One of the largest electric power holding companies in the United States has provided clean, renewable energy since 1912. In 2015, the company began its Hydro Project, focusing on the protection, mitigation, and enhancement measures to select stations to ensure they continue to operate safely and reliably as it has done for more than 100 years. It also involved enhancements to water quality, recreation, fish and wildlife habitat protection and land conservation efforts.

Of the many aspects of this project included installation of fish passage facilities for American shad, American eel, and blueback herrings in the river upstream and downstream of the hydroelectrical station. American shad are migratory fish that are born in freshwater, mature in the ocean, and return to freshwater to spawn. This hydroelectric station is the first dam the fish encounter on the river as they swim upstream from the ocean. Because of this, the electric power holding company installed a trap, sort, and truck (TST) facility, as well as a downstream passage on the spillway to allow access around the dam for the juvenile fish. The goal of both initiatives is to re-establish historical populations of these fish species in the river upstream from the station.

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pipe rehab

The owner decided to create the passage using its station’s two existing 48-in. steel penstock headwall pipes. The pipes were original to the facility and were inactive. It required replacement or trenchless rehabilitation as the assets needed structural repair since they had deteriorated from their original wall thickness over the years.

With guidance from their engineer, the owner evaluated all potential methods based on factors such as safety, risk, schedule, impacts, cost and constructability. After much consideration, rehabilitation of the pipe using an epoxy coating system was identified as the best solution for the project. This trenchless rehabilitation method allowed for the pipe’s structural capacity to be quickly restored without the disruption and high costs associated with open-cut pipe installation.

Of the products considered, Warren Environmental’s aquatic safe, non-hazardous, structural epoxy system was selected. It was the only epoxy coating on the market that could be spray-applied to 500 mils (1/2-in. thick) in a single coat, providing the high build and the rapid return to service needed to maintain their critical path schedule.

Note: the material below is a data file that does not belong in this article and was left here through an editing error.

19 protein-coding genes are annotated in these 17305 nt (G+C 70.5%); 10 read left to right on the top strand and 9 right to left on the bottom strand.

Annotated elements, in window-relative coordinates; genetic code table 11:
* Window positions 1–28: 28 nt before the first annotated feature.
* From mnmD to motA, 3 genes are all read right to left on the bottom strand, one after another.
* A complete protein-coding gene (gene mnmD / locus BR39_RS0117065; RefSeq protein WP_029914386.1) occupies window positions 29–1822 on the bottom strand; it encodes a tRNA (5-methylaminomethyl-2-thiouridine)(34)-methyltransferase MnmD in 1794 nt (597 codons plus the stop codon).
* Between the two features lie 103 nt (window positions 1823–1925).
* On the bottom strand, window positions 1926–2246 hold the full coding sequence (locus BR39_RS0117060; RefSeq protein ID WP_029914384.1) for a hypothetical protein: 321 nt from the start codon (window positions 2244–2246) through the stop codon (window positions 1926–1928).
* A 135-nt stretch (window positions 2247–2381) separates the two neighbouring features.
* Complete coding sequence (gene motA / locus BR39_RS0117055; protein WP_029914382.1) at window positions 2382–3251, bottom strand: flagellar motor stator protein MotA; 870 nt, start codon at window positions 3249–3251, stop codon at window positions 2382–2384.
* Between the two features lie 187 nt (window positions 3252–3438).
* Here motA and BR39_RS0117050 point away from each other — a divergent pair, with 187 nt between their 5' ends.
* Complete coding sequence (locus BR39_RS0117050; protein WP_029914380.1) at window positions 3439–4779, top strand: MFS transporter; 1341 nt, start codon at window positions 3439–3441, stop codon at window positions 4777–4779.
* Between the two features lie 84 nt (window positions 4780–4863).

Warren Environmental’s master applicator, A&W Maintenance, was chosen to apply the coating due to its previous experience using Warren’s products on similar assets for structural rehabilitation. The A&W Maintenance team mobilized to the site to prepare the steel pipe by sandblasting residue and silt until the ideal profile was created. To avoid a potential trip hazards, the crew ran their hoses and dust collection equipment vertically by dropping them 50 ft into the work area. Then 375 mils of Warren’s 301-14 high performance epoxy was spray applied to the two 23-ft sections of 48-in. pipe that had deteriorated to 50-in. with one-tenth inch wall thickness. The project spanned 10 days from the start to final inspection due to the epoxies’ single coat capabilities and fast cure times (four to six hours after being sprayed).

pipe rehab

The short coating duration enabled other portions of the work to begin immediately. This was key as the access to the pipe changed from the riverside to the courtyard side. With another product, the coating of the penstock could have ultimately delayed the project.

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Maintaining the critical path schedule was not only capable because of the epoxies’ quick cure times, but also due to its non-hazardous attribute. The schedule required for various improvements to be executed simultaneously. Because the epoxy was non-hazardous (free of volatile organic compounds, solvents, styrene, and isocyanates), it allowed the A&W Maintenance team to apply the coating while other work was conducted. There was no risk to the applicators or other workers on site. Replacement of the penstock or other epoxy products could not offer the project the same opportunity.

Another contributor to Warren’s selection is its aquatic safe attribute; its product passed rigorous lab testing with a 100 percent survival rate of fragile aquatic life. It also has a proven history of being used in fisheries in New England and other parts of the United States. The project team was confident in the product’s ability to have zero impact on the American shad and blueback herrings using the passage.

The epoxy coating system proved to provide the structural repair needed while saving significant time, money, and impacts on the larger project and the surrounding area. More importantly, the non-hazardous and aquatic safe epoxy has eliminated the harmful effects of more traditional solutions and has contributed to the electric company’s goal of increasing the native fish species’ historical populations.

Max Silva is senior project manager at Warren Environmental.

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